Whole-Fat Dairy Better than Low-Fat for Weight Goals

By Stephen T. Sinatra, M.D., F.A.C.C., F.A.C.N., C.N.S., C.B.T.

In two separate 2013 studies, researchers in Europe and the U.S. concluded that regular, high-fat dairy is better for you, and specifically less likely than low-fat dairy to cause abdominal fat and increase your risk of diabetes and cardiovascular disease.

In one study, researchers at the Fred Hutchinson Cancer Research Center and University of Washington conducted a systematic review of previous medical studies on the relationship between dairy fat consumption and cardiometabolic risk factors. Such factors include obesity/overweight, high blood sugar, hypertension, inflammation, thick blood, and abnormal blood fat metabolism. These factors serve as indicators of risk for diabetes and cardiovascular disease. The review found no evidence supporting the hypothesis that dairy fat or high-fat dairy foods contribute to obesity or cardiometabolic risk, and suggested that intake of high-fat dairy within a typical dietary pattern is not associated with obesity risk.

Meanwhile, a study involving nearly 1600 Swedish men aged 40 to 60 also found that a low intake of dairy fat (based on no butter and low-fat milk) was associated with a higher risk of developing belly fat than high consumption dairy fat.

 My Viewpoint: For years I’ve been telling patients and whoever will listen to ignore the low-fat hype and advice to avoid fat like a plague. It was always a fad in my opinion based on distortions of science… Nutritional nonsense! We need healthy, natural fat in our diet. It’s actually important for our heart, brain, and the rest of the body.

 What This Means to You: Don’t be bamboozled by the low-fat or no-fat advertising pitch that has tarred-and-feathered dairy fat because it is energy-rich and contains cholesterol and saturated fat. Dietary cholesterol and saturated fat are not destroyers of heart health! What typically happens is that people who follow a low-fat diet replace the fat with carbohydrates that stoke inflammation and long-term weight gain. Many low-fat products, such as low-fat yogurt, are packed with calories from sugar and artificial sweeteners. Moreover, full fat provides a feeling of satisfaction, and low fat doesn’t. You’ll likely eat less of it.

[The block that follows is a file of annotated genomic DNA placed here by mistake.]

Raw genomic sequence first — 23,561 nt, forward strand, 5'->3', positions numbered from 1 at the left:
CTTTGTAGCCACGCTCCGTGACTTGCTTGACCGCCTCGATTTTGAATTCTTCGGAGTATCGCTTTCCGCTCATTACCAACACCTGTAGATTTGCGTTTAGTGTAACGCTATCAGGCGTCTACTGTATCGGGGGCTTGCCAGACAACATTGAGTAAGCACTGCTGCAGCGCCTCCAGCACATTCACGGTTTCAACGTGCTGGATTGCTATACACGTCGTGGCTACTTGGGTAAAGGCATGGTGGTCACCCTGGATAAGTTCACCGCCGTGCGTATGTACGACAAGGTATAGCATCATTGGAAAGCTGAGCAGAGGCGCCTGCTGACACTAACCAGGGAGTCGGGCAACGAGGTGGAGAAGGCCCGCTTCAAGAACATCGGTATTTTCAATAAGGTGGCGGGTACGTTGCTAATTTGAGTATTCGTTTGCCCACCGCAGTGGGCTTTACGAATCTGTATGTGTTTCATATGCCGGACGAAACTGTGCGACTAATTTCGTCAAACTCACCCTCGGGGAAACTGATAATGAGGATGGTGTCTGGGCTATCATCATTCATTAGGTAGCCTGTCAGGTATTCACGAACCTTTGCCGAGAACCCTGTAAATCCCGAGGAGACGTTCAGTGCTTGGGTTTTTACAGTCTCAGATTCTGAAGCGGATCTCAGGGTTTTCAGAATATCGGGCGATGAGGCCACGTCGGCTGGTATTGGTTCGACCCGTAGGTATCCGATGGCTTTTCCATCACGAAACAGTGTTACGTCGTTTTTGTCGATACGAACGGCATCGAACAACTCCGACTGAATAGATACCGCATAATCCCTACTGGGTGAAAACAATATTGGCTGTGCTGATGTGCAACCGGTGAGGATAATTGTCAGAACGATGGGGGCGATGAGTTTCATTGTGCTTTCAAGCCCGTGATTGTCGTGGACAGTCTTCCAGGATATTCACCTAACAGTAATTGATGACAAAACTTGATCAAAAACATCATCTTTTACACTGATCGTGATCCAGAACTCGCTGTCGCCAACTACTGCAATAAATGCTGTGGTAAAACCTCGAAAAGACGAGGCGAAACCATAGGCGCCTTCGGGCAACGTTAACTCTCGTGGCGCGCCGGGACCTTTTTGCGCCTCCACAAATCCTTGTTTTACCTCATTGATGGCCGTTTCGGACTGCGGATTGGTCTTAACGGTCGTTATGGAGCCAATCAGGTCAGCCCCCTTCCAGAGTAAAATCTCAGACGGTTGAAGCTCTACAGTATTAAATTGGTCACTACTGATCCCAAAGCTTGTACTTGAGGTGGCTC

My Recommendation: To help your heart, improve your overall health, and keep your weight down, eat and drink the original whole-fat version of dairy foods and skip the low- or no-fat substitutes. Go for organic products in order to reduce your exposure to residues of pesticides, insecticides, hormones, and antibiotics that are likely to be found in conventional products containing saturated fat.

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© 2014 HeartMD Institute. All rights reserved.

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  1. lisa

    on June 11, 2014 at 7:53 pm

    Amen to that!!! I ditched low fat milk and started drinking full fat, organic milk and butter several years ago — after avoiding them for years. I grew up in the 1970s hearing the TV ads for the perfect breakfast: Special K cereal with skim milk and a glass of orange juice. What nonsense. So glad that the truth is finally coming out — now if doctors would just get on board. My parents both see a cardiologist who still preaches cutting out almost all saturated fat and taking mega doses of statins to get cholesterol as low as possible. He’s in the dark ages. Thanks so much, Dr. Sinatra, for continually speaking the truth!

  2. Dana Allison

    on July 1, 2015 at 9:04 pm

    Back in the dark ages, when I was a child, I drank quite a bit of whole milk. Skim milk was not on the market. Dairy processors poured the skimmed milk down the drain after extracting the butter fat! As I grew out of my teen years, I no longer cared for whole milk. By this time skim milk was on the market. I prefer skim milk. However, I put real butter onto my toast, occasionally saute on low heat with butter. Things taste much better with butter. Julia Child would have loved to have talked with you! I told my doctor that I would not take statins, am not sorry. Some other preparation was prescribed, and works well. Organic? Well, that’s the way we used to eat when we grew our own food in the “good ole days”.

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